Israel is descending deeper and deeper into darkness. Jephthah’s leadership is marked by the ominous silence of God. Israel prays, but God refuses to answer (Judges 10:13). Even though Israel makes a show of shelving their idols, God refuses to raise up a new deliverer (Judges 10:16). Instead, Israel debates among themselves who will lead them (Judges 10:18). They eventually land on the son of a prostitute, Jephthah. Armed with a reputation as a warrior and a bandit (Judges 11:3, 6), Jephthah agrees to defeat the Ammonites in exchange for the right to rule over Israel (Judges 11:9).
Israel agrees and Jephthah immediately proves himself a gifted diplomat and wordsmith. Israel’s enemies, the Ammonites, claim Israel initiated an aggressive takeover of Ammonite land and want it back (Judges 11:13). But full of political savvy, Jephthah diplomatically explains Israel’s innocence (Judges 11:17-18). Cunningly, Jephthah reminds the king of Amnon that it was Israel who was attacked unprovoked and won the land in fair combat (Judges 11:20-21). Jephthah’s words prove Israel is innocent of aggression and rightfully rules the land (Judges 11:27).
But the king of the Ammonites refuses Jephthah’s diplomacy and prepares for war (Judges 11:28). As Jephthah marches toward the battle he tries to manipulate God. He gives God his word that he will offer a costly sacrifice if God gives him victory (Judges 11:30-31). But God remains silent and Jephthah’s words end up coming back to haunt him. Jephthah’s only child is killed because of his foolish “word” to the Lord (Judges 11:35).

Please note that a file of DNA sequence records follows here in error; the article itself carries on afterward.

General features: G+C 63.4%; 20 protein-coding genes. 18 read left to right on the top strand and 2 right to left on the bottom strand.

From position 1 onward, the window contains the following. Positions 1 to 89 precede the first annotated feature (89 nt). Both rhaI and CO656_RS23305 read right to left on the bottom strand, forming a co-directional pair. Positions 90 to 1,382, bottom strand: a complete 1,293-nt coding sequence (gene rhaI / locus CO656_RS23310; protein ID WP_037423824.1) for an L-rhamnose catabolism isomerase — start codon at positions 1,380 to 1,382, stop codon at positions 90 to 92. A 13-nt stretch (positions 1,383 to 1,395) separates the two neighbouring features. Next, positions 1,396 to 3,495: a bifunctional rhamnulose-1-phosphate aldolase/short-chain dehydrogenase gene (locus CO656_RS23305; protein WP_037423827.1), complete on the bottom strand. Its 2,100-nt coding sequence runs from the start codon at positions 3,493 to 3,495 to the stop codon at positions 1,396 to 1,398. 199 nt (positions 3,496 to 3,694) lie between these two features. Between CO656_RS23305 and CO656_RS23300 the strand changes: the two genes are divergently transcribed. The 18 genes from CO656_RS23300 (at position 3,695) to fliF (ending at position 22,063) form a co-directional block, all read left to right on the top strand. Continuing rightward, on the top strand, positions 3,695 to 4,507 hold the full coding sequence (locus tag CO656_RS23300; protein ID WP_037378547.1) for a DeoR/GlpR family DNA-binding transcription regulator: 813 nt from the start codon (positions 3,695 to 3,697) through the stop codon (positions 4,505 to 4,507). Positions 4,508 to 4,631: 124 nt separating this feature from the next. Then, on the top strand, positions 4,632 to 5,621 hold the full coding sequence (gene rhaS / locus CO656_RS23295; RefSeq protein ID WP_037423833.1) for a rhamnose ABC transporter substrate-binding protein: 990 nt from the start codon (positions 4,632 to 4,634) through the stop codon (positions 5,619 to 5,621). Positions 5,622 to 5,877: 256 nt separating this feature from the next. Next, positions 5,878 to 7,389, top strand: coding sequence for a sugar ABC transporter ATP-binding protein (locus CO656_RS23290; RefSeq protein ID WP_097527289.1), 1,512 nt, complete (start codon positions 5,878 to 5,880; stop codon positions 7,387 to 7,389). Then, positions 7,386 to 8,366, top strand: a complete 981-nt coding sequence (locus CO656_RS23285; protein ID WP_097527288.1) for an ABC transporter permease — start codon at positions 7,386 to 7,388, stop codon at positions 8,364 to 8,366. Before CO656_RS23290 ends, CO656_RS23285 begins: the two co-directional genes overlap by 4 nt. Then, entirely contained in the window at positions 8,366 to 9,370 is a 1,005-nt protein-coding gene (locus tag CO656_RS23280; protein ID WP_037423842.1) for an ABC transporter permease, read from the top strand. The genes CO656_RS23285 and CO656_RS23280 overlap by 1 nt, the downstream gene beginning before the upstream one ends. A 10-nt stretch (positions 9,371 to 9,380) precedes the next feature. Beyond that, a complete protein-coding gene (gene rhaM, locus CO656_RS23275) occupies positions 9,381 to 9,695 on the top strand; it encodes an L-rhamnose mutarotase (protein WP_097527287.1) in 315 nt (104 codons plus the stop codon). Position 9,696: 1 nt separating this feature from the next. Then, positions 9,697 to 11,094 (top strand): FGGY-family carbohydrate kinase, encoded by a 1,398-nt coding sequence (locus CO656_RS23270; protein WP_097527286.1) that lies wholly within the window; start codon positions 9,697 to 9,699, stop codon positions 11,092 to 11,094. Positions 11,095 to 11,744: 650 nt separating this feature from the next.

Jephthah’s final act as “deliverer” is to spark a civil war with Ephraim and slaughter 42,000 of them (Judges 12:6). As Jephthah dies we see another break in God’s pattern; there is no peace after Jephthah’s deliverance (Judges 12:7).
God is silent during Jephthah’s rule. Their sin has gone too far, their idolatry is too deep to warrant another word from God. He has left his people to the gods and leaders they’ve chosen for themselves (Judges 10:13-14). And the foolish “wordiness” of Israel’s leader is a fitting judgment for a people whose words to God have been disingenuous and manipulative.
You might feel God’s silence too. You might have even said a prayer like Jephthah’s—something like, “God, if you will help me I’ll do whatever you want.” But you don’t have to manipulate God that way. Jesus doesn’t need hypocritical words or quickly made promises to rule in your favor (Matthew 6:7). All he needs is your trust that he is a good Judge—and an honest confession that you have done wrong (Luke 18:13-14).
If you want to escape the silence of God, you need to trust the silence Jesus experienced. On the cross Jesus cries out, “My God, my God, why have you forsaken me?” (Matthew 27:46). God’s silence toward Jesus was a sign that he has taken on the hypocrisy and manipulative words we so easily speak. So when we trust in Jesus, the silence of God ends. Instead of being trapped by what we say, we are set free from the consequences of our words by Jesus’ final words that our sin “is finished.” Jesus now speaks a better word than the bloodshed of Jephthah, we are sons and daughters whom he will not forsake or kill (Hebrews 12:23-24). God’s Word made flesh speaks into the silence our sin deserves and tells us that we are instead righteous, pure, holy, loved—and that nothing will silence God’s love toward us again (2 Corinthians 5:21).
May the Holy Spirit open your eyes to see the God who is silent. And may you see Jesus as the one who experiences God’s silence, so we might hear God’s voice.